Full-Court Press: Second-half story lines

FOX Sports North's Joan Niesen looks ahead to the NBA's post-All-Star break story lines.

All-Star weekend has come to a close, and with it the pomp, circumstance, fashion critique and stale MJ vs. LeBron debate. It was fun while it lasted, but goodbye and good riddance; what's to come will be far more enjoyable.
That's the thing about the All-Star break: it's viewed as a midseason pause, and a pause it is, but the thing hardly comes in the middle. The halfway point of the NBA's regular season passed weeks ago, and most teams have about 30 games remaining of the 82-game schedule. This is the stretch when playoff teams are made and standings are solidified, when games matter more and the flimsy teams collapse.
And so instead of looking back at Sunday's high-scoring, celebrity-studded game, or at the Lakers' rollercoaster, or LeBron's transcendent stretch, or any of the first-half storylines, for that matter, let's look forward. Two months remain to watch your team, three if you're lucky, four if you're from Oklahoma City, Miami or Los Angeles, most likely, and so it's time to talk trades, comebacks, the playoffs and how teams are going to get themselves there.
Toughest second halves ahead
Toronto: I think the Raptors have a decent, if small, chance of making the playoffs in a weak Eastern Conference now that they've added Rudy Gay, but getting there is going to be a stretch. It's not that they haven't been playing well, just that there really is a fair amount of ground to make up. The 21-32 team has logged a 5-2 record since acquiring Gay, but you can hardly expect them to play better than .700 ball for their remaining 29 games; realistically, they'll need to finish right around .500 to make the cut, thus needing a 20-9 or so finish. That's a .689 winning percentage over these next two months, and so their fate may be decided by a few other teams' potential collapses.
Boston: The Celtics have played out of their minds since losing Rajon Rondo, Jared Sullinger and now Leandro Barbosa to injury, and I'd bet on them making the playoff despite their age and shorthanded roster. Part of that is a result of the relative weakness of the East, part due to the resolve of Kevin Garnett, Paul Pierce and Doc Rivers, but those factors will only go so far, and the Celtics have a lot to keep together and a decent chance of implosion if they fail.
Portland: Just a few weeks ago, the Trail Blazers were in the heat of the playoff race in the West, but after losing five straight and 13 of 18, their name is fading in the postseason discussion. That said, they're in ninth place in the West, and it wouldn't take much to get back into the race. This is not a team that seems poised to make major changes, nor is it able to rely much on its supporting cast, so it'll come down to those five starters and whether Damian Lillard, LaMarcus Aldridge and company can up their level of play to the point that it makes a considerable difference.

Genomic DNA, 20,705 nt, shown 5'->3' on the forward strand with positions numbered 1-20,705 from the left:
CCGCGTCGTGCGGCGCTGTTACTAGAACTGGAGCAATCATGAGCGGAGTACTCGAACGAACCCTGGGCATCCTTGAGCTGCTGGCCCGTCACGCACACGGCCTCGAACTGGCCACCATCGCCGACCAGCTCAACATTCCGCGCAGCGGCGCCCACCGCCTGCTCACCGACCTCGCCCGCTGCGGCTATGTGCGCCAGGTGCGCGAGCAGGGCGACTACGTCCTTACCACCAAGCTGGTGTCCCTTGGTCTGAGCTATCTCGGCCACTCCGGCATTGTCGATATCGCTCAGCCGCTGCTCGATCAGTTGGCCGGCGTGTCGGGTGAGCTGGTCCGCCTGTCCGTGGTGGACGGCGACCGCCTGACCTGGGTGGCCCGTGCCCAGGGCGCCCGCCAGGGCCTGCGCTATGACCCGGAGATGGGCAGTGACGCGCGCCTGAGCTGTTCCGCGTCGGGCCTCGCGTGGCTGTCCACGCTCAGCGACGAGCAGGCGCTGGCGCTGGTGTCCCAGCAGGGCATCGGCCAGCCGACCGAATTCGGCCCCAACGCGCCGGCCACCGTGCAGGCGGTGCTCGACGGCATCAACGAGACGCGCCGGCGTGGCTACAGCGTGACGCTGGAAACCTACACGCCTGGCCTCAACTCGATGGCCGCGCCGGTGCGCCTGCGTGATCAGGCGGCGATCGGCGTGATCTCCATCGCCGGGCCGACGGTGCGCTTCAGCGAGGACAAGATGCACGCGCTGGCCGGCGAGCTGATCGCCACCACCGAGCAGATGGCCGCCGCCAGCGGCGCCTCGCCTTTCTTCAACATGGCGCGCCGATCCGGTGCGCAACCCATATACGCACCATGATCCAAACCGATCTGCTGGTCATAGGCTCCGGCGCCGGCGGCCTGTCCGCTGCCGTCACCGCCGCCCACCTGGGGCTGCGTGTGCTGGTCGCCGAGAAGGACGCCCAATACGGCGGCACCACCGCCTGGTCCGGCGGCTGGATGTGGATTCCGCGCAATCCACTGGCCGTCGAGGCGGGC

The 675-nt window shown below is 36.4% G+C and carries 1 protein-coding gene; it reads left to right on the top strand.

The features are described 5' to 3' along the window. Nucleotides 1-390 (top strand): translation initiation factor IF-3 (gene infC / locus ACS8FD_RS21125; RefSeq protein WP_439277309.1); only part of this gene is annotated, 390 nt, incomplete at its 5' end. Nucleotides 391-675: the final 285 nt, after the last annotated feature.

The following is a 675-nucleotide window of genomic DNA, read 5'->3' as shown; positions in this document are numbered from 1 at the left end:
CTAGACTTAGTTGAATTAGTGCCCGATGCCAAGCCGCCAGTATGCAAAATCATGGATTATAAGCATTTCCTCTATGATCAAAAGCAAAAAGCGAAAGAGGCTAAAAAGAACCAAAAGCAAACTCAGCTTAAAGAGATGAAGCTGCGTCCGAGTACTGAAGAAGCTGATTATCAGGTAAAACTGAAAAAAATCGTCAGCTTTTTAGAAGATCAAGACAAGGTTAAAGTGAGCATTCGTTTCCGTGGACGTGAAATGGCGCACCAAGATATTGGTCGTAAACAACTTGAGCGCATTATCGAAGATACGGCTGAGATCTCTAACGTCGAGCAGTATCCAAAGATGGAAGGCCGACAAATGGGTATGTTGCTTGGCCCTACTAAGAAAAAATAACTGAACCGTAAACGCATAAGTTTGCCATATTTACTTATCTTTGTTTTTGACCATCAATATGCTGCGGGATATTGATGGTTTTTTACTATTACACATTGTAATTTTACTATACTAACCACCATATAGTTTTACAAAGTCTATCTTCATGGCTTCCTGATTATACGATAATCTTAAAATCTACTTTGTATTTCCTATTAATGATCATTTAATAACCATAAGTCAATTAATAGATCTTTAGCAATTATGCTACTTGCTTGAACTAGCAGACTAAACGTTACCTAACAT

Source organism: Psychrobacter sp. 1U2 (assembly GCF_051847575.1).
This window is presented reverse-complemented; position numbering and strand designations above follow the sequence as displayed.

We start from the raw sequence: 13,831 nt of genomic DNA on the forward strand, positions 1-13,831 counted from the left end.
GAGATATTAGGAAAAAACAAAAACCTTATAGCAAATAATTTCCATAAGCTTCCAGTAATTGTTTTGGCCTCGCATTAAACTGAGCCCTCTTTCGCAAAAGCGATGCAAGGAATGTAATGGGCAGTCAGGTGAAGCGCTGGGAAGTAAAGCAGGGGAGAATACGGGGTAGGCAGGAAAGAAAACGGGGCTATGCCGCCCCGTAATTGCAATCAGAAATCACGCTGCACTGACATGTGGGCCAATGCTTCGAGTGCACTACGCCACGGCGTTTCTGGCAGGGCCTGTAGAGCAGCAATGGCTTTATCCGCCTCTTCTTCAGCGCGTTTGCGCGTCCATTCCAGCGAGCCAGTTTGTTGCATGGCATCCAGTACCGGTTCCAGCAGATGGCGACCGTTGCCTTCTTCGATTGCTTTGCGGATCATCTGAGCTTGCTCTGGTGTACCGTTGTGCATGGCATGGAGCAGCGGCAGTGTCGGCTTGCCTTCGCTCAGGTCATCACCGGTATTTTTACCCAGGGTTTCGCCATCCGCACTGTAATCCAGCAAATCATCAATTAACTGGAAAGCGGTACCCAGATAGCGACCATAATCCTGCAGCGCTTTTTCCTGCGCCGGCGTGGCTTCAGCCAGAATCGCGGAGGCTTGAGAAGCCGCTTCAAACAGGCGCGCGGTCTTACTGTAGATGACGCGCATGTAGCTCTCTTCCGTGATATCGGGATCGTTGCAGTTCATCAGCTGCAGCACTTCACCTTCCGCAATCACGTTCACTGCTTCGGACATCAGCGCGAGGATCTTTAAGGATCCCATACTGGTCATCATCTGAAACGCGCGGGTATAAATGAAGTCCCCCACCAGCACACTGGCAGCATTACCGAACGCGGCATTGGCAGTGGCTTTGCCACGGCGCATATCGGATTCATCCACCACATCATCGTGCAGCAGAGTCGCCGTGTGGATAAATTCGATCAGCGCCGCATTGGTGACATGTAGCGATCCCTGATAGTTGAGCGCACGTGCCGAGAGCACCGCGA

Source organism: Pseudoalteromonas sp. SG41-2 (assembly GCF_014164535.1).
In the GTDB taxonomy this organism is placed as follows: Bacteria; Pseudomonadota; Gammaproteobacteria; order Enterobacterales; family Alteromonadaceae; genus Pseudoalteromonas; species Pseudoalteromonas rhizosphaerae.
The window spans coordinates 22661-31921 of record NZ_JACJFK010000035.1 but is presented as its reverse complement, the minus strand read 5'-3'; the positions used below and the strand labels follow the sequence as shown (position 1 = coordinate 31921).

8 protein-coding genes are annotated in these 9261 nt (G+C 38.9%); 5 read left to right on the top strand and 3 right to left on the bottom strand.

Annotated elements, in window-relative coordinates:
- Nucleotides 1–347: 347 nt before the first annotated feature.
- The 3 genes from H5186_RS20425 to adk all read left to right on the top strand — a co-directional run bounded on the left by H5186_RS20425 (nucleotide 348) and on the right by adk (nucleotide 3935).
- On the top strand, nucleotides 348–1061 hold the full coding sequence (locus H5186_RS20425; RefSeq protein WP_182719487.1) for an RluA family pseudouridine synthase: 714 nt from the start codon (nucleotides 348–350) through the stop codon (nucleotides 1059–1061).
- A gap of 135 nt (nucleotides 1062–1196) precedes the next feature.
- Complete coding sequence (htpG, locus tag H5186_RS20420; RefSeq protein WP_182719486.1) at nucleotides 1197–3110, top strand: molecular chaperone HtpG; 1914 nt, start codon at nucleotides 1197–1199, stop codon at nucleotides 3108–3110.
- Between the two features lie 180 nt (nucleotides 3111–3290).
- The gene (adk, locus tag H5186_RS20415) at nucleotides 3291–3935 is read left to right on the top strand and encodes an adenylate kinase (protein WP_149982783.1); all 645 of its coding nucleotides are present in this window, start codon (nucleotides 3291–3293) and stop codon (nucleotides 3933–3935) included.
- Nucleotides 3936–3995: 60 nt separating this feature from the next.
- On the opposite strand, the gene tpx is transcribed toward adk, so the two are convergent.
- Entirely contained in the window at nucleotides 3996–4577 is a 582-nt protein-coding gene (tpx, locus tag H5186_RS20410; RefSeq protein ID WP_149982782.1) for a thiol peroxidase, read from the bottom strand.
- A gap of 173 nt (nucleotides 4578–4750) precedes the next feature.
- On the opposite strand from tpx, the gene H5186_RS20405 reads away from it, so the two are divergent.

Trades that should happen
Dwight Howard for someone: His name has been floated as a potential trade piece, for Josh Smith, for Rondo, for plenty more, I'm sure, in the next few days. Howard will have to go to a contender if he's dealt, because he'll essentially be a rented player for the next two months, and it's hard even to see a team like Dallas, with the cache and money to sign him, taking the risk that he walks after a few meaningless months. I'm not saying the Lakers will deal him, but I'm in the camp that this will be a lost season for them, and with their core aging and a desperate need for someone new to build around, the Lakers have a unique opportunity to acquire said someone for a relatively meager cost.
Paul Millsap or Al Jefferson dealt by Utah: Both frontcourt players are free agents at the end of the season, and it will likely be too expensive for the team to retain both and extend Gordon Hayward, who likely figures into their long-term plans.
Ben Gordon to the Nets, or any who wants a decently prolific scorer: What do the Bobcats have to lose? Gordon is clashing with coach Mike Dunlap and has seen his playing time reduced, and Charlotte isn't going anywhere this postseason. There have been rumors about dealing him to Brooklyn for Kris Humphries, which doesn't sound half-bad, but any team who needs a scoring punch might be interested. Gordon's numbers this year – 12.6 points per game on 42.8 percent shooting – aren't great, but on a halfway decent team they'd be much improved. A deal would be great for Charlotte, which has nothing to lose, and Gordon could come in handy for a team on the bubble or in the hunt.
Most at stake